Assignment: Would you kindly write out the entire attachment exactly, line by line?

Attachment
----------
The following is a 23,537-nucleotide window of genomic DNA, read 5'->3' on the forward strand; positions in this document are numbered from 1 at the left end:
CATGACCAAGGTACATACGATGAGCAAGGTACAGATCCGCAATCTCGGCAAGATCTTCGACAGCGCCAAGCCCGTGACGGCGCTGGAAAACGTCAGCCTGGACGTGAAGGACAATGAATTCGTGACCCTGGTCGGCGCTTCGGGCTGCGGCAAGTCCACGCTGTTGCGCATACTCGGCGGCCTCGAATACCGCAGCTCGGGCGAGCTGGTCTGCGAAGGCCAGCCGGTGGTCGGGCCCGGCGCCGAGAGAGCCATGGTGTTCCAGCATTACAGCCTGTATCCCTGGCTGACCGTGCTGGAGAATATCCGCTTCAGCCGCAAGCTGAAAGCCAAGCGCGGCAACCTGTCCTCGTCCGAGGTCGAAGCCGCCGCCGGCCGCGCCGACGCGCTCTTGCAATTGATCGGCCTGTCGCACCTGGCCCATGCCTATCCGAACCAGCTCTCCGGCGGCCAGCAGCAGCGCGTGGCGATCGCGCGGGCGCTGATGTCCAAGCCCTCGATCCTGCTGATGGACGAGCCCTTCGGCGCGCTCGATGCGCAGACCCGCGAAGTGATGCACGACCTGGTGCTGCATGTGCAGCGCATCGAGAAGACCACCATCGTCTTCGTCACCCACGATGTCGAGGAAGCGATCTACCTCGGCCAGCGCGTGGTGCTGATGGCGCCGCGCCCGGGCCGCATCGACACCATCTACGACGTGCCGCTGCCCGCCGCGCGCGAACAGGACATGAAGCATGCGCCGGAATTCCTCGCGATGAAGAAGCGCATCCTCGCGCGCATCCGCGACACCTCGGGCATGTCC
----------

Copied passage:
The following is a 23,537-nucleotide window of genomic DNA, read 5'->3' on the forward strand; positions in this document are numbered from 1 at the left end:
CATGACCAAGGTACATACGATGAGCAAGGTACAGATCCGCAATCTCGGCAAGATCTTCGACAGCGCCAAGCCCGTGACGGCGCTGGAAAACGTCAGCCTGGACGTGAAGGACAATGAATTCGTGACCCTGGTCGGCGCTTCGGGCTGCGGCAAGTCCACGCTGTTGCGCATACTCGGCGGCCTCGAATACCGCAGCTCGGGCGAGCTGGTCTGCGAAGGCCAGCCGGTGGTCGGGCCCGGCGCCGAGAGAGCCATGGTGTTCCAGCATTACAGCCTGTATCCCTGGCTGACCGTGCTGGAGAATATCCGCTTCAGCCGCAAGCTGAAAGCCAAGCGCGGCAACCTGTCCTCGTCCGAGGTCGAAGCCGCCGCCGGCCGCGCCGACGCGCTCTTGCAATTGATCGGCCTGTCGCACCTGGCCCATGCCTATCCGAACCAGCTCTCCGGCGGCCAGCAGCAGCGCGTGGCGATCGCGCGGGCGCTGATGTCCAAGCCCTCGATCCTGCTGATGGACGAGCCCTTCGGCGCGCTCGATGCGCAGACCCGCGAAGTGATGCACGACCTGGTGCTGCATGTGCAGCGCATCGAGAAGACCACCATCGTCTTCGTCACCCACGATGTCGAGGAAGCGATCTACCTCGGCCAGCGCGTGGTGCTGATGGCGCCGCGCCCGGGCCGCATCGACACCATCTACGACGTGCCGCTGCCCGCCGCGCGCGAACAGGACATGAAGCATGCGCCGGAATTCCTCGCGATGAAGAAGCGCATCCTCGCGCGCATCCGCGACACCTCGGGCATGTCC